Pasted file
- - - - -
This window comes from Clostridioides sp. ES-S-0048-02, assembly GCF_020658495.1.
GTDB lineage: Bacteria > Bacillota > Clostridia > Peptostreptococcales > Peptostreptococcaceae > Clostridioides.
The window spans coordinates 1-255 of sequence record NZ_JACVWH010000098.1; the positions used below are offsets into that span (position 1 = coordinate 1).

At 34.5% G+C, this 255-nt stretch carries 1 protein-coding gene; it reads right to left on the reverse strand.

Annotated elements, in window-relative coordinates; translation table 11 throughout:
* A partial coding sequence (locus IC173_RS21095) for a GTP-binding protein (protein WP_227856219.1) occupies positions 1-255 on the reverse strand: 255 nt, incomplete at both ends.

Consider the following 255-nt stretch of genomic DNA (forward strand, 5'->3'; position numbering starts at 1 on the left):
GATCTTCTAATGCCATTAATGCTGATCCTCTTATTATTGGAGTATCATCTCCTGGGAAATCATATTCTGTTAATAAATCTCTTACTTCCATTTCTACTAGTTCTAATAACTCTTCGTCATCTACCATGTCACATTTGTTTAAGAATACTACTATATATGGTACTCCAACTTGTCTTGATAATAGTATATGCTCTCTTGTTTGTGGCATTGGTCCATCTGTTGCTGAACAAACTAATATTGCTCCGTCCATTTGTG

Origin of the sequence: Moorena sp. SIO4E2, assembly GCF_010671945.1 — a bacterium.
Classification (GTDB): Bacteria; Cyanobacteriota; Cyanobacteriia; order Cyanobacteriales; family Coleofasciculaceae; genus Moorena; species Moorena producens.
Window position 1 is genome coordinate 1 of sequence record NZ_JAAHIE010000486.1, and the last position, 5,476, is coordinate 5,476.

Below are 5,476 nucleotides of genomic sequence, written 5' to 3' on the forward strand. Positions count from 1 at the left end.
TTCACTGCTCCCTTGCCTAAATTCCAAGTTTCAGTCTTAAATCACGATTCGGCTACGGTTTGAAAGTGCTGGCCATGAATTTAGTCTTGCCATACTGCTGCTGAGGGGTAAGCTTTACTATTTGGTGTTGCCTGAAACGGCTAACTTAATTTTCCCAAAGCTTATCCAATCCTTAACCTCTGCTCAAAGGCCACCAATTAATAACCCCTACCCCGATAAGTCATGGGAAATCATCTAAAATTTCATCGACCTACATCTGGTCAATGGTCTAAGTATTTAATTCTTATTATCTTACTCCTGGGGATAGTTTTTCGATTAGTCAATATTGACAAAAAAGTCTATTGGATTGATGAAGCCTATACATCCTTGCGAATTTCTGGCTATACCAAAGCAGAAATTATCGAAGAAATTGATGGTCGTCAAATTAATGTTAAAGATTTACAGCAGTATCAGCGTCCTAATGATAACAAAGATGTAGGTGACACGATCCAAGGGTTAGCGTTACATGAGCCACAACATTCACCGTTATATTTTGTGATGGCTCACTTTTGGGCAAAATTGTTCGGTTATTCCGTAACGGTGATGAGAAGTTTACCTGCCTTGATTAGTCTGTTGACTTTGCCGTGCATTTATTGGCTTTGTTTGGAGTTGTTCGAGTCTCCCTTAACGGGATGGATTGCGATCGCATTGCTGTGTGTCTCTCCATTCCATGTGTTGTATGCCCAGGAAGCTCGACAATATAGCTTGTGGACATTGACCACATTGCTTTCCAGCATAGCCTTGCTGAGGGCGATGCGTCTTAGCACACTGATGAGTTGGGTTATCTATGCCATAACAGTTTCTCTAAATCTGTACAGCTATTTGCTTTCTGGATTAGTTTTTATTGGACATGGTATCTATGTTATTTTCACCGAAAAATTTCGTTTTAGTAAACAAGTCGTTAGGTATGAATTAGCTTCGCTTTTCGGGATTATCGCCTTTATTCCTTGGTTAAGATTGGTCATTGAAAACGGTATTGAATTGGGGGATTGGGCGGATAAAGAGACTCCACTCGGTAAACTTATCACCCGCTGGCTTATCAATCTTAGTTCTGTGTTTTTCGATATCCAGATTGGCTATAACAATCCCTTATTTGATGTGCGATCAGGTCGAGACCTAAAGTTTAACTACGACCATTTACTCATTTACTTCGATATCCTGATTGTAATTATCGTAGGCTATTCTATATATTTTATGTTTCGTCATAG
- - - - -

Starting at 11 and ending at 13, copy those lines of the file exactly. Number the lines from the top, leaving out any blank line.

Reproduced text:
Window position 1 is genome coordinate 1 of sequence record NZ_JAAHIE010000486.1, and the last position, 5,476, is coordinate 5,476.

Below are 5,476 nucleotides of genomic sequence, written 5' to 3' on the forward strand. Positions count from 1 at the left end.
TTCACTGCTCCCTTGCCTAAATTCCAAGTTTCAGTCTTAAATCACGATTCGGCTACGGTTTGAAAGTGCTGGCCATGAATTTAGTCTTGCCATACTGCTGCTGAGGGGTAAGCTTTACTATTTGGTGTTGCCTGAAACGGCTAACTTAATTTTCCCAAAGCTTATCCAATCCTTAACCTCTGCTCAAAGGCCACCAATTAATAACCCCTACCCCGATAAGTCATGGGAAATCATCTAAAATTTCATCGACCTACATCTGGTCAATGGTCTAAGTATTTAATTCTTATTATCTTACTCCTGGGGATAGTTTTTCGATTAGTCAATATTGACAAAAAAGTCTATTGGATTGATGAAGCCTATACATCCTTGCGAATTTCTGGCTATACCAAAGCAGAAATTATCGAAGAAATTGATGGTCGTCAAATTAATGTTAAAGATTTACAGCAGTATCAGCGTCCTAATGATAACAAAGATGTAGGTGACACGATCCAAGGGTTAGCGTTACATGAGCCACAACATTCACCGTTATATTTTGTGATGGCTCACTTTTGGGCAAAATTGTTCGGTTATTCCGTAACGGTGATGAGAAGTTTACCTGCCTTGATTAGTCTGTTGACTTTGCCGTGCATTTATTGGCTTTGTTTGGAGTTGTTCGAGTCTCCCTTAACGGGATGGATTGCGATCGCATTGCTGTGTGTCTCTCCATTCCATGTGTTGTATGCCCAGGAAGCTCGACAATATAGCTTGTGGACATTGACCACATTGCTTTCCAGCATAGCCTTGCTGAGGGCGATGCGTCTTAGCACACTGATGAGTTGGGTTATCTATGCCATAACAGTTTCTCTAAATCTGTACAGCTATTTGCTTTCTGGATTAGTTTTTATTGGACATGGTATCTATGTTATTTTCACCGAAAAATTTCGTTTTAGTAAACAAGTCGTTAGGTATGAATTAGCTTCGCTTTTCGGGATTATCGCCTTTATTCCTTGGTTAAGATTGGTCATTGAAAACGGTATTGAATTGGGGGATTGGGCGGATAAAGAGACTCCACTCGGTAAACTTATCACCCGCTGGCTTATCAATCTTAGTTCTGTGTTTTTCGATATCCAGATTGGCTATAACAATCCCTTATTTGATGTGCGATCAGGTCGAGACCTAAAGTTTAACTACGACCATTTACTCATTTACTTCGATATCCTGATTGTAATTATCGTAGGCTATTCTATATATTTTATGTTTCGTCATAG